Industrial painters apply paints with sprayers and other technology using a variety of techniques. The difference between industrial painting and regular painting is that painters will paint many surfaces with considerations not found in normal environments, such as the exteriors of homes and buildings. For example, industrial painters who apply paints to metal surfaces in factories must be highly concerned with the paint's properties, such as flammability and performance under high temperatures.
According to the U.S. Small Business Administration (SBA), the preparation for a surface that will be painted is called the substrate. Industrial painters must ensure that they properly clean the substrate. The North Carolina Division of Pollution Prevention and Environmental Assistance found that "as high as 80 percent or more of all coating adhesion failures can be directly attributed to improper surface preparation." Readers can refer to the "Industrial Painting & Coating" document at the SBA website for more tips on complying with Environmental Protection Agency requirements for painting and preventing pollution.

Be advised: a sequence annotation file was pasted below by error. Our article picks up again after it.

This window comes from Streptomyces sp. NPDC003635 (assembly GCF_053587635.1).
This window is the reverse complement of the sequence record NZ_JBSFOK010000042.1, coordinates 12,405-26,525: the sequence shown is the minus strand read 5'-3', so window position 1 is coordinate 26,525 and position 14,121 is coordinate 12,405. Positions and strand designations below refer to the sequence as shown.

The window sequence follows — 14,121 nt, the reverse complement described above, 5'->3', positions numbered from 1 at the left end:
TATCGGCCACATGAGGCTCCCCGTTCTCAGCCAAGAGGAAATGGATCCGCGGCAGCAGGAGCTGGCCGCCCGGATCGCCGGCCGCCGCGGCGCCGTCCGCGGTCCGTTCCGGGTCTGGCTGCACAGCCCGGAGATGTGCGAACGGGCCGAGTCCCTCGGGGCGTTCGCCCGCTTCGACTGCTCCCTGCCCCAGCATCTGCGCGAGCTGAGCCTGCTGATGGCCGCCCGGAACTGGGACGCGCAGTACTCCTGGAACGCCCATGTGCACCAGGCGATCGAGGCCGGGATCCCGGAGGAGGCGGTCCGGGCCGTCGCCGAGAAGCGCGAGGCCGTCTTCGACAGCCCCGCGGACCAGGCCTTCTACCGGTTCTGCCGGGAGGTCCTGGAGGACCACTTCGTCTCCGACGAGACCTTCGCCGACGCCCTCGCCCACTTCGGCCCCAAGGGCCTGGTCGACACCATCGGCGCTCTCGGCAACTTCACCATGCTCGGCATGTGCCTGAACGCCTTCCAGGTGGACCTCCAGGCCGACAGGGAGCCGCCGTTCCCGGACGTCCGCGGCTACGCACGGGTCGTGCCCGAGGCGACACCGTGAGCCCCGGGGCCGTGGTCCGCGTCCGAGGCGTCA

Sometimes professional painters have to use a solvent to thin out paint or clean up a coat of paint. Painters have to choose the right type of solvent for the paint because "solvents differ in what they can dissolve, odor and flammability," according to Haas and Rohm's Paint Quality Institute. For example, mineral spirits are the right solvent for most paints with an oil or alkyd base and for varnishes and primers.
Industrial painters choose the right type of spray gun or other spraying device based on the type of paint finish desired and on the type of paint and the type of substrate. Painters can choose from many types of sprayers. Modern technology allows painters to choose how much pressure in pounds per square inch (PSI) to apply to the paint sprayer. When paint is sprayed effectively, the painters achieve an even design on the substrate.